Crosstown lines in Central Alameda County (San Leandro, Hayward, Castro Valley, Unincorporated Area) will improve from every 60 minutes to every 40 minutes.

                     Existing Line 96 will extend to Brooklyn Basin, providing transit access to an additional 2,000 - 3,000 residents in a parking-light development and providing transit access for East Oakland residents to new high-quality parkland at Township Commons.

                     New crosstown connections along Alcatraz and Stanford in South Berkeley and North Oakland will better connect Equity Priority Communities to retail and jobs in Emeryville and Rockridge.

                     Reintroduces permanent service on the Ashby corridor, with direct connections to Emeryville and the UC Berkeley campus.

                     New crosstown connections to the Bayside Newark development and direct service between Warm Springs BART and Pacific Commons will better connect retail and jobs.

                     Keeps existing 600-series Supplementary Service lines intact to ensure access for those traveling to and from schools.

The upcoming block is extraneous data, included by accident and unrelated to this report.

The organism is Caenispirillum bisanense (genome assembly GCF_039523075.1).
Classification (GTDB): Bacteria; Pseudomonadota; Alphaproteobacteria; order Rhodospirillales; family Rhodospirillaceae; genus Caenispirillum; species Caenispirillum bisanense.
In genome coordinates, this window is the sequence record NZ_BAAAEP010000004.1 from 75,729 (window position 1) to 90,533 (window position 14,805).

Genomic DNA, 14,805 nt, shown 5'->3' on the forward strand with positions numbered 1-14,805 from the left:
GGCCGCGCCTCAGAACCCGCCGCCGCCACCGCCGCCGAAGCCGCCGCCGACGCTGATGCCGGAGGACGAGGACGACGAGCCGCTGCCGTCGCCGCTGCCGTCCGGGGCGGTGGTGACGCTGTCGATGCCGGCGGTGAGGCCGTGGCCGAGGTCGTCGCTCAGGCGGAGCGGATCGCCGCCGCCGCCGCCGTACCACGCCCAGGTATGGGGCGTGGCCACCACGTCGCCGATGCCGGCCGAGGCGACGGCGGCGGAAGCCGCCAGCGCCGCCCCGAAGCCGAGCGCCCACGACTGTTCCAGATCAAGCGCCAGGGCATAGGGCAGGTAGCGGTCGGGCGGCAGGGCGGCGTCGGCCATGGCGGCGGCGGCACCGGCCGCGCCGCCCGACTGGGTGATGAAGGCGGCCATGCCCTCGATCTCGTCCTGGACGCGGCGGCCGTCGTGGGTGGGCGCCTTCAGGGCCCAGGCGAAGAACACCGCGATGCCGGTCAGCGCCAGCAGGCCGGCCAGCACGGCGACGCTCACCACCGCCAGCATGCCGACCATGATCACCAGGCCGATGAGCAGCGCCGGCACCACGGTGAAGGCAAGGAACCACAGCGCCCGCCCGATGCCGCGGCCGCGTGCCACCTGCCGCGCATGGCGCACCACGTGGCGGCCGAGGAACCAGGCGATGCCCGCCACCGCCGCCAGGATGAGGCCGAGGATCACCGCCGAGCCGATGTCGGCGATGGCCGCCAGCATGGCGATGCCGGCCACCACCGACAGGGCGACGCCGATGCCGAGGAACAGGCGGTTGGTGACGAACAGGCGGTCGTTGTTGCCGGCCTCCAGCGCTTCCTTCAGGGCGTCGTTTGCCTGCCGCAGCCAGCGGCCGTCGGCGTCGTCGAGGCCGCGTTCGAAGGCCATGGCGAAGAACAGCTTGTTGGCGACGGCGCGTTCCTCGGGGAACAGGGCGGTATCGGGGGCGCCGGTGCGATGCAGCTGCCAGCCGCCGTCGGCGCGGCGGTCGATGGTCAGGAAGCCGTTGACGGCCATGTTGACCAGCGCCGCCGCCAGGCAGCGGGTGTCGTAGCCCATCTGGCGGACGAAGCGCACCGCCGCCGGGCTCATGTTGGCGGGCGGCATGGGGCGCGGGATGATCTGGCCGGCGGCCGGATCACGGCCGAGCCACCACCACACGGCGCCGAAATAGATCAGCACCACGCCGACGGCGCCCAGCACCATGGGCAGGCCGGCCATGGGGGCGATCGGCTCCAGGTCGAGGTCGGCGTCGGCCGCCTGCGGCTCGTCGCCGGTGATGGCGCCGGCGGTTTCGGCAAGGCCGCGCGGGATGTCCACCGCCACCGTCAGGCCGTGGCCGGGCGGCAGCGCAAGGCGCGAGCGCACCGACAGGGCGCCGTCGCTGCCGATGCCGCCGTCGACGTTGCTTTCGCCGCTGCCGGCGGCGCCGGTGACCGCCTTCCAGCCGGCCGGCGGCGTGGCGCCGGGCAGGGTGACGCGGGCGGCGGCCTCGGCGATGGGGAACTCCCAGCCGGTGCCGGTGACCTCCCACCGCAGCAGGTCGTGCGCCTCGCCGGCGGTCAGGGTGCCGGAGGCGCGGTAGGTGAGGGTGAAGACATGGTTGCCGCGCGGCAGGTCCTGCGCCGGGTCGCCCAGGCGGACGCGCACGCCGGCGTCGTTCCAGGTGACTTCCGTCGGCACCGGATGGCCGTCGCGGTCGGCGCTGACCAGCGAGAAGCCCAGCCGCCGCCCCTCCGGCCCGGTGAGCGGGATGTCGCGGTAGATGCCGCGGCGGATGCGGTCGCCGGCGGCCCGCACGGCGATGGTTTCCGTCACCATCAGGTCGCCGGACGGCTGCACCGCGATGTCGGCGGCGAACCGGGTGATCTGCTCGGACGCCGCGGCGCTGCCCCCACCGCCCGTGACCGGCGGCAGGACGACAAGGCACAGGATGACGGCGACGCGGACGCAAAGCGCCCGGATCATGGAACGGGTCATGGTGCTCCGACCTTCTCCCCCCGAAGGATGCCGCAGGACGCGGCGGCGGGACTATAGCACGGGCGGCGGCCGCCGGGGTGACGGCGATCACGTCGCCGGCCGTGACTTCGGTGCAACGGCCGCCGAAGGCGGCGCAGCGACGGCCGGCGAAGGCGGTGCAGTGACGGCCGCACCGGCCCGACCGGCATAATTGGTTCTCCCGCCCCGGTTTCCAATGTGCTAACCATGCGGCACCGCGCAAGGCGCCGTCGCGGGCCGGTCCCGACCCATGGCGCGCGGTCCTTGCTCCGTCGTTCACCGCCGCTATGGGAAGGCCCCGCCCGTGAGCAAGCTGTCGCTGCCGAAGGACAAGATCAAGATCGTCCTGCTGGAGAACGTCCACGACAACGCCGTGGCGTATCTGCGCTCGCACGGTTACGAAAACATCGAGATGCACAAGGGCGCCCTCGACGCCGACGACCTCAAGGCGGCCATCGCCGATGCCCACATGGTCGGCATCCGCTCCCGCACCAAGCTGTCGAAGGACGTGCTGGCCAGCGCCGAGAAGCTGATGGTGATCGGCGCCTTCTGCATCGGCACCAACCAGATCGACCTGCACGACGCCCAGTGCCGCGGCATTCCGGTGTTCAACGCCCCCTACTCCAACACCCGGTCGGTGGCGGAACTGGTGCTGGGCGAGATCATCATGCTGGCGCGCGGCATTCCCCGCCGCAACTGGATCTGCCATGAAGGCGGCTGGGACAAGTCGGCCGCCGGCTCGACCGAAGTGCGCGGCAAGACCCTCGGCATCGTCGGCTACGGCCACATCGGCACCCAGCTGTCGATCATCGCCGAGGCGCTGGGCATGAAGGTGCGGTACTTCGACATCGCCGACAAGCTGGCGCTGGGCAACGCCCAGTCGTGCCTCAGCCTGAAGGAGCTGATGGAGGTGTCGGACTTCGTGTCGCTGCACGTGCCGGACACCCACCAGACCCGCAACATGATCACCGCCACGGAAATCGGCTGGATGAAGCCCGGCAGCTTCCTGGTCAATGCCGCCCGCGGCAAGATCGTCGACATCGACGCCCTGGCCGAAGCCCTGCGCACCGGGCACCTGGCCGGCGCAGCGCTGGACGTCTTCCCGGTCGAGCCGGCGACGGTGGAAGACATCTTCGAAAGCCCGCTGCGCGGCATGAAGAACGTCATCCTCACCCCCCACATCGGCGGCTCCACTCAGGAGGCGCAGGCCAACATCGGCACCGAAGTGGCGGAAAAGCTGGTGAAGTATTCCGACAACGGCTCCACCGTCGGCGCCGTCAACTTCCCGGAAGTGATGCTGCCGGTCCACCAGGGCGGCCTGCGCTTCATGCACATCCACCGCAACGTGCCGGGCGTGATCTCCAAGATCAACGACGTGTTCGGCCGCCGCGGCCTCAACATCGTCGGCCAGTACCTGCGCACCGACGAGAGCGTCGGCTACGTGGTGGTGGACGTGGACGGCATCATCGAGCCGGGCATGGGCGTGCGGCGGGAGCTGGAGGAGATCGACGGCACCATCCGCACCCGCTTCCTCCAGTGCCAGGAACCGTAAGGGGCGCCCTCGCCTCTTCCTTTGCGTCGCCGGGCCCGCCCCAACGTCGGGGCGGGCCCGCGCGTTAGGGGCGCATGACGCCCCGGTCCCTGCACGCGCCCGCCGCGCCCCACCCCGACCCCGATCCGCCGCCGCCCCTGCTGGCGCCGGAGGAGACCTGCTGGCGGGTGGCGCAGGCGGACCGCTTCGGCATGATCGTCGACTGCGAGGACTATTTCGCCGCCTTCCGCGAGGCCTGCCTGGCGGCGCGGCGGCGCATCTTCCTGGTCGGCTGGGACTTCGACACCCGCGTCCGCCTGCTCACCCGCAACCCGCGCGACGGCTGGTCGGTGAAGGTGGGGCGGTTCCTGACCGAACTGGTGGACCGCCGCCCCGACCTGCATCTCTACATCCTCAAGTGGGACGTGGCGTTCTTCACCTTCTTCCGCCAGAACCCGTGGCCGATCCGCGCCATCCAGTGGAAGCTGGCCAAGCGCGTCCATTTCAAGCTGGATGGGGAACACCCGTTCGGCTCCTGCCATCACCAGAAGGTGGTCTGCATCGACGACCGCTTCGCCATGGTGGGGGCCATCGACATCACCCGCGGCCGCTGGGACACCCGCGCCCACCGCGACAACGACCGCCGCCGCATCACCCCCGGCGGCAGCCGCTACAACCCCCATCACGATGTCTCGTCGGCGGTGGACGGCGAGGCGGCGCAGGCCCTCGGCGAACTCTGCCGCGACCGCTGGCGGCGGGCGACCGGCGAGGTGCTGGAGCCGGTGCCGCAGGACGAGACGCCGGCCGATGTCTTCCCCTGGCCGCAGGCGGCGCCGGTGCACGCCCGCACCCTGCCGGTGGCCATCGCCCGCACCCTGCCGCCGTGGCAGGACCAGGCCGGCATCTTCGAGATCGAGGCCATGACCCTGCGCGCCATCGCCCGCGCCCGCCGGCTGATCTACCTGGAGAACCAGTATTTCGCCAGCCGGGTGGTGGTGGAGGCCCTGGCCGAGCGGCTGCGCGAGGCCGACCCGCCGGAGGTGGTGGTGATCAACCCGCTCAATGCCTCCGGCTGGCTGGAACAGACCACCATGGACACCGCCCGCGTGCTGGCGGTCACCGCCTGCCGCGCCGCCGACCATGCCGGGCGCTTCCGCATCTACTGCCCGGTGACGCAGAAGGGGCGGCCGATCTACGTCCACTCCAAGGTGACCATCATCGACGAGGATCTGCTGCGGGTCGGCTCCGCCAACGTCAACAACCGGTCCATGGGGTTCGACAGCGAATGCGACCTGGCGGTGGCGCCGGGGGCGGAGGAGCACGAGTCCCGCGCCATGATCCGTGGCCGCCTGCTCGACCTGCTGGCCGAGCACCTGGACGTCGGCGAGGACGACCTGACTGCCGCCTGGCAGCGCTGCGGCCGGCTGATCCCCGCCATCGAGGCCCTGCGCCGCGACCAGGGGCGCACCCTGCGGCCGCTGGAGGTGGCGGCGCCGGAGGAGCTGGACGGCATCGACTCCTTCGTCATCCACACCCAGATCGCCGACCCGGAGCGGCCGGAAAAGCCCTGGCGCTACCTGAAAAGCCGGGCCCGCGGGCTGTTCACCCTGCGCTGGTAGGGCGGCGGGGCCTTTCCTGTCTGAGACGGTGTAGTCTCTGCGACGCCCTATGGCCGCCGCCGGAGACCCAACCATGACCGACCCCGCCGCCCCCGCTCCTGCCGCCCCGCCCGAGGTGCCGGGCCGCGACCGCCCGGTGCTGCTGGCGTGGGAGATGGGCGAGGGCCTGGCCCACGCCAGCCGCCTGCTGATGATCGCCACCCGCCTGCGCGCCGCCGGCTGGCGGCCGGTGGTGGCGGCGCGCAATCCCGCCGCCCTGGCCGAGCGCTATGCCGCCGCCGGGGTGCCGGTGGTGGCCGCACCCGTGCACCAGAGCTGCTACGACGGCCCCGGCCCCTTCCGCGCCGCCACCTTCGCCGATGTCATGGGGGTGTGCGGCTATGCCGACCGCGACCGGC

Key disadvantages of the staff recommendation include:


                     Existing operator counts are assumed, meaning all changes are cost- and operator-neutral, and overall service in March 2025 will remain below pre-pandemic service levels.

                     The 72R San Pablo Rapid line will be reduced to operate every 30 minutes to allow for investment in frequency throughout the rest of the district, in addition to the proposed reliability improvements.  Lines 72 and 72M would continue to operate at existing frequencies for a combined average frequency of every 10 minutes at Rapid stops (every 15 minutes at local stops) along the portion of the corridor where all three routes operate.